This afternoon I took a walk in one of the ritzier areas in my neighbourhood. In particular, I remember walking along a ridge and noticing that each house had a spectacular (and private) view of the Ottawa River Valley. But then I realized that the lovely view was marred by a large pulp mill belching foul-smelling smoke. I noted, with some satisfaction, that the same system that allows for the commodification of something so ephemeral as a view, also produces its destruction through "industry." I also found myself wondering, "Am I the only one who gets this?"
Lets say you live in a town with seven swimming holes and you can visit any one of these swimming holes any time you want. Now these beaches vary a lot in quality depending on the time of day and year and your personal tastes. One is East-facing and so is ideal for early morning swims while another is West-facing and so is ideal for evening swims. Another has large, imposing Oak trees to the South making it perfect for afternoon swims during the dog-days of summer. Of course, sometimes you are in the mood for crowds because maybe you want to rock a new swimsuit or search for old friends and so head to one of the most popular swimming holes. Other days you might prefer to be alone, either because you're depressed or have a romantic engagement and so head to one of the less popular beaches. And then, you never know when there might be an algae bloom which will make one of the lakes unpleasant for swimming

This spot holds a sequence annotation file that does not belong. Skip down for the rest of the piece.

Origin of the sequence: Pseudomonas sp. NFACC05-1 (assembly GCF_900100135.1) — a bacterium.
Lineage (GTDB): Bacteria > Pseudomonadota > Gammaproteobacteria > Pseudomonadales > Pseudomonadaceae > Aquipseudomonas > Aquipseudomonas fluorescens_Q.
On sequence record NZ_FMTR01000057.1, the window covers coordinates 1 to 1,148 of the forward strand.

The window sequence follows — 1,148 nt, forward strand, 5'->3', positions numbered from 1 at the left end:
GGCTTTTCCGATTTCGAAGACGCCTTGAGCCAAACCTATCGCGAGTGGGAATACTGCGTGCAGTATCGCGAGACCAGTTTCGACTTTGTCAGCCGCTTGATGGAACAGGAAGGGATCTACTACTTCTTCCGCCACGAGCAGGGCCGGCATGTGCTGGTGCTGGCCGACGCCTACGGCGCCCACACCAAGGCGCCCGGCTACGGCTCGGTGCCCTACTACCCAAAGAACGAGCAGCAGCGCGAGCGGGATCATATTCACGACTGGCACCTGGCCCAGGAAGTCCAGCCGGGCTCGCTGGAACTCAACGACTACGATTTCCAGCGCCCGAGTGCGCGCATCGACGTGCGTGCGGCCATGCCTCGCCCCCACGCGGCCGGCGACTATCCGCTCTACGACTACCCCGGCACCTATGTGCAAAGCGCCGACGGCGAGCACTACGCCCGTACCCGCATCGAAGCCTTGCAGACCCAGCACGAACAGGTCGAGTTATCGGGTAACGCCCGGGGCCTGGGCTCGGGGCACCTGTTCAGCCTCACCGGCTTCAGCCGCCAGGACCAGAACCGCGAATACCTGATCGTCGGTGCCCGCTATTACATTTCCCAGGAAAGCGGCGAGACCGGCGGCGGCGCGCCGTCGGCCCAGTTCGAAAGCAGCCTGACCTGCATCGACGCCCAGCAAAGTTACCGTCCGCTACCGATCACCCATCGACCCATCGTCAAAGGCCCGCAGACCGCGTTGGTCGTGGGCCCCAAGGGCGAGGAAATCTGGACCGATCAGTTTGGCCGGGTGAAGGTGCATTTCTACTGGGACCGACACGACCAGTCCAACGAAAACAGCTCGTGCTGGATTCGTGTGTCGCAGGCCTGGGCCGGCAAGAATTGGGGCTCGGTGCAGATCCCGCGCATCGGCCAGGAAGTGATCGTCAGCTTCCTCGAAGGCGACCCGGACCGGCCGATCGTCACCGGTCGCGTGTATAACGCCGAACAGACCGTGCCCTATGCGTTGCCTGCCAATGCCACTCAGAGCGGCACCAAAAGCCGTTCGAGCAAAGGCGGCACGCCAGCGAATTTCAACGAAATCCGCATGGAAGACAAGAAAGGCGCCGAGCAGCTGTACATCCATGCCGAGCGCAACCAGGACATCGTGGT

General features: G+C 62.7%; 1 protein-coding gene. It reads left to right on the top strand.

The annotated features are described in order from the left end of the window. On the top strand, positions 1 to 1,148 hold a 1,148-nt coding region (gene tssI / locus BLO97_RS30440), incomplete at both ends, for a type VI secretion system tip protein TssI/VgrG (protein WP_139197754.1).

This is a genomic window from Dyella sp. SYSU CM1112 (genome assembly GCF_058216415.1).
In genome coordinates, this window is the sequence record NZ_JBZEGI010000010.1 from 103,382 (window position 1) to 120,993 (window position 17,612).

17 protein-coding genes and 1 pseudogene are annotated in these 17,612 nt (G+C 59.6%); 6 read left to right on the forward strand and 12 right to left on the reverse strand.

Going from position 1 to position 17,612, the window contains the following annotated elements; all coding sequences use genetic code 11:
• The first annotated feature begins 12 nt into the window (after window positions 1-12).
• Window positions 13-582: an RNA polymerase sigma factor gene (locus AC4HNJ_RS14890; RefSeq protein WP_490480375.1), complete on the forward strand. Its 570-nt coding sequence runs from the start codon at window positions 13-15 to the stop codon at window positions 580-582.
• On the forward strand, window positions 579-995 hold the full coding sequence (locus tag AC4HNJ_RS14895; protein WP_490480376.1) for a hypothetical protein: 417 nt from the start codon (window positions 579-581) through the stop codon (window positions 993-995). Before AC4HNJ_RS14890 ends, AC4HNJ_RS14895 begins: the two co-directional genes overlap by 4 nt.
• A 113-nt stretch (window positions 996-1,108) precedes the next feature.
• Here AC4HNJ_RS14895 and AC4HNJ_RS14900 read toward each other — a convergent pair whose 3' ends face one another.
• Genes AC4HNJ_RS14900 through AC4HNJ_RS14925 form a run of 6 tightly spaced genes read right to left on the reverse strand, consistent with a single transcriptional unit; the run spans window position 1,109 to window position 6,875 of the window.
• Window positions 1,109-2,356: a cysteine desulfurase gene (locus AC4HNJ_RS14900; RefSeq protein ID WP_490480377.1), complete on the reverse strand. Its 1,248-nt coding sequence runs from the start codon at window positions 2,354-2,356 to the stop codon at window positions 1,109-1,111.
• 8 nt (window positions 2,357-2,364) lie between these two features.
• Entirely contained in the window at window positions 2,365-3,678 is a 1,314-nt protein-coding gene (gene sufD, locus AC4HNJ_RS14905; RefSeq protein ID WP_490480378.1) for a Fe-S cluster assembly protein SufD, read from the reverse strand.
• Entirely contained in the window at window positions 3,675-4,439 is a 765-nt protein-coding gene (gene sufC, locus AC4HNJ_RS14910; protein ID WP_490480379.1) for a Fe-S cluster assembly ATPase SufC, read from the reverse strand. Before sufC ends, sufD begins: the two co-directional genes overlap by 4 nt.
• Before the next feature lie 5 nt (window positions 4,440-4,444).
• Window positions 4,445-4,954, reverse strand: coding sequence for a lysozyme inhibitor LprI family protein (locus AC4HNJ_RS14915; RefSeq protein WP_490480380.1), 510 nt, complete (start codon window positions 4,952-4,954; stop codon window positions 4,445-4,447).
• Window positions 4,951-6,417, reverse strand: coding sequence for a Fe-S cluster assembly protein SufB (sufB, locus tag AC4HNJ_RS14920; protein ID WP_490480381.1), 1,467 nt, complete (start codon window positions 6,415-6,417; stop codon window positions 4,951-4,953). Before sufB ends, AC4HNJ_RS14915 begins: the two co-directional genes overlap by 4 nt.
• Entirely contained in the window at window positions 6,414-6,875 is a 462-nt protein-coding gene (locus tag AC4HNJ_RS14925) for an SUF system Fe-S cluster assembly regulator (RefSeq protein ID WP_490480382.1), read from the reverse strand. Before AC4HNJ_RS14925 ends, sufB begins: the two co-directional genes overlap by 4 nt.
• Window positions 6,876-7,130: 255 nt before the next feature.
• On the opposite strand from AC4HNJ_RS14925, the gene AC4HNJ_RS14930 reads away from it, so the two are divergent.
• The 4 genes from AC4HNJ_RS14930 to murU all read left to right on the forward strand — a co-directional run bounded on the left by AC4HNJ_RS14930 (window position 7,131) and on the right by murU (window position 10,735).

Now lets say that a bunch of development companies buy up all the land around these lakes--as they are wont to do in "free" countries like Canada--and sub-divide it into residential lots. You are lucky enough to score one of them and it is on the East-facing lake. Now you have an entire lake that you only have to share with a few other neighbours! One month later you are re-assigned at work and have to work early mornings. Two months later a giant algae bloom invades the lake. Despite chlorine treatments and other invasions, it does not clear up. You never go swimming in your town again and instead drive 250 km to an out-of-town resort.
So, were you richer before or after?